Consolidation of health plans and providers is harming Minnesota's healthcare system rather than healing it as promised in state reform laws, a community activist group charges.
Higher-than-average healthcare costs are one consequence of consolidation, Minnesota COACT contends in a report released last week. Limited competition also is threatening quality and stifling political debate, said Kip Sullivan, its research director.
"Minnesotans have been bamboozled,"he said. "When they learn that the system is not what they've been told, I think we'll see democracy work."
COACT, which stands for Citizens Organized Acting Together, supports a system in which six state boards would contract directly with providers for healthcare services for all residents.
Its criticism of the Minnesota system may be of interest elsewhere. Many providers and payers say that someday only a few integrated systems will operate in their communities.
Hospital systems, health plans and the Minnesota Health Department disagree with COACT's conclusions. "Big is not necessarily bad," said a spokesman for Blue Cross and Blue Shield of Minnesota. As proof that vigorous competition survives in Minnesota, he pointed to the Blues' rate cuts for small-business policies and its stable rates for supplemental Medicare policies.
Minnesota healthcare reform laws helped fuel rapid consolidation among health plans and hospitals. In a striking example, the Twin Cities' largest provider merged in 1993 with the state's second-largest HMO to form Allina Health System (Dec. 13, 1993, p. 3).
Since the 1992 enactment of MinnesotaCare, four health plans have gobbled up a growing percentage of the insured market, COACT said. The plans-Allina, the Blues, Health Partners and PreferredOne-covered 79.9% of insured Minnesotans in 1994, up from 64% in 1992, it said.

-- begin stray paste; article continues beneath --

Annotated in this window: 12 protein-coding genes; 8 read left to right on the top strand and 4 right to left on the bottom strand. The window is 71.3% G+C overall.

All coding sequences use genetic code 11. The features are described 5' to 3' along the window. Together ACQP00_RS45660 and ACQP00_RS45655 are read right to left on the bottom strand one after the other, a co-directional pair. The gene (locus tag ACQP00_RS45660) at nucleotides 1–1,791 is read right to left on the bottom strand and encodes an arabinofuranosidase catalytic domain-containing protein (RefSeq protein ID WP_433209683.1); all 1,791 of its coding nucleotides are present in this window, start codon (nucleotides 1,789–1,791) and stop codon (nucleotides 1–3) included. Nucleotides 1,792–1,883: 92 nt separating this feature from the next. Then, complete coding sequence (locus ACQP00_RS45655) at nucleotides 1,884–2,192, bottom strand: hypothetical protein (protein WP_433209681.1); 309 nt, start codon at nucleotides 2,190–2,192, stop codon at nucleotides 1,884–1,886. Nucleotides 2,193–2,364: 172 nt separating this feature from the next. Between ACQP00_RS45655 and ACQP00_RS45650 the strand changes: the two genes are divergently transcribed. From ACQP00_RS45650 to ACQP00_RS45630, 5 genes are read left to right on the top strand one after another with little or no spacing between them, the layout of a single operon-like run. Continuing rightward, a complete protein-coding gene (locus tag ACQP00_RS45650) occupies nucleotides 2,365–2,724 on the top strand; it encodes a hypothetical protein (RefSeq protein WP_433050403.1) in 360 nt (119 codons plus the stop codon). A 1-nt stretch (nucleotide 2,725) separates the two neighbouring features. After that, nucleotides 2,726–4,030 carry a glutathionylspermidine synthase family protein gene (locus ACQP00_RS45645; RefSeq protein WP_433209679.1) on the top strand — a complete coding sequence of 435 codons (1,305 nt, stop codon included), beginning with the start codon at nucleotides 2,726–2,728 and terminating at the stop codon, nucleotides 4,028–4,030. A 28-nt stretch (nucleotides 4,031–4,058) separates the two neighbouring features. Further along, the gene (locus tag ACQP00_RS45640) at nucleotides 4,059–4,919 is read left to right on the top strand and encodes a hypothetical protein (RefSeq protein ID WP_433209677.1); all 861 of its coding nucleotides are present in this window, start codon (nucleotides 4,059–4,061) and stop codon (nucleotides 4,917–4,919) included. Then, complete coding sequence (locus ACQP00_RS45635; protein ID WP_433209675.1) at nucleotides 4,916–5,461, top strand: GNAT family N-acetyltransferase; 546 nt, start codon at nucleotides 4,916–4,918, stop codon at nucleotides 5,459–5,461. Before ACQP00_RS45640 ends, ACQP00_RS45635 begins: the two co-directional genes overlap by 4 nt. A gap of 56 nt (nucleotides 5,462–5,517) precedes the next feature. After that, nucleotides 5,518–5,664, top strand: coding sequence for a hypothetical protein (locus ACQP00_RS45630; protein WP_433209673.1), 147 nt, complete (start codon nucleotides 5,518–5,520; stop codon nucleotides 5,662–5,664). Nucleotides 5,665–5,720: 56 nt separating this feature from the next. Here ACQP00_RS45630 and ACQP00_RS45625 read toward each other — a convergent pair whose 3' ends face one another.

Their market power is so extreme that hospitals and physicians refuse to publicly criticize health plan companies, COACT said.
Market power also lets plans overcharge consumers, COACT said.
It cites as evidence three class-action suits filed in 1994 and 1995 over plans' billing practices. In June, Blue Cross agreed to reimburse its subscribers a total of $3.9 million and to no longer base copayments on providers' retail charges instead of the discounted fees the insurer pays. Similar suits against HealthPartners' MedCenters Health Plan and Allina's Medica are pending.
Big plans, COACT charges, also use their influence to bludgeon smaller rivals. For example, COACT quotes an anonymous therapist who alleged that Blue Cross began a claims audit to discredit a clinic competing for a contract. Blues spokesman Karl Oestreich declined to comment on the allegation because he hadn't read the report.
The thrust of COACT's report is that the market control of a few plans leads to high costs and sliding quality.
It points to a HCFA study showing that Minnesota's per-capita healthcare spending was 5.2% higher than the U.S. average in 1991. Other studies that show low premiums in the Twin Cities reflect only the costs of large employers, COACT said.
Meanwhile, reports of plans vetoing patient-provider decisions are more frequent. So are complaints that provider workloads are rising, it said.
Another product of plans' market power is their significant political power, COACT said. Plans possess undue influence over the health department and other government agencies, in part because each hires the others' former officials.
Health department officials labeled the last charge "unfair innuendo" and said the HCFA study was too old to provide a valid picture of the Minnesota market today. Department figures show that Minnesota's healthcare costs rose a little slower than the national average in 1993 (July 24, p. 70).
Tools to measure quality are under development, but in the meantime, the department logged fewer complaints about HMOs in 1994 than previously. In addition, the officials said COACT's figures for market concentration may be too high. They couldn't offer alternatives because the health department doesn't track self-insured plans.
Regardless, it is too soon to evaluate competition levels, said Nanette Schroeder, a health department division director. The Minnesota market will change as more reform laws are implemented, she said. It also will be reshaped by an employer group's move to contract directly with providers (June 3, p. 28).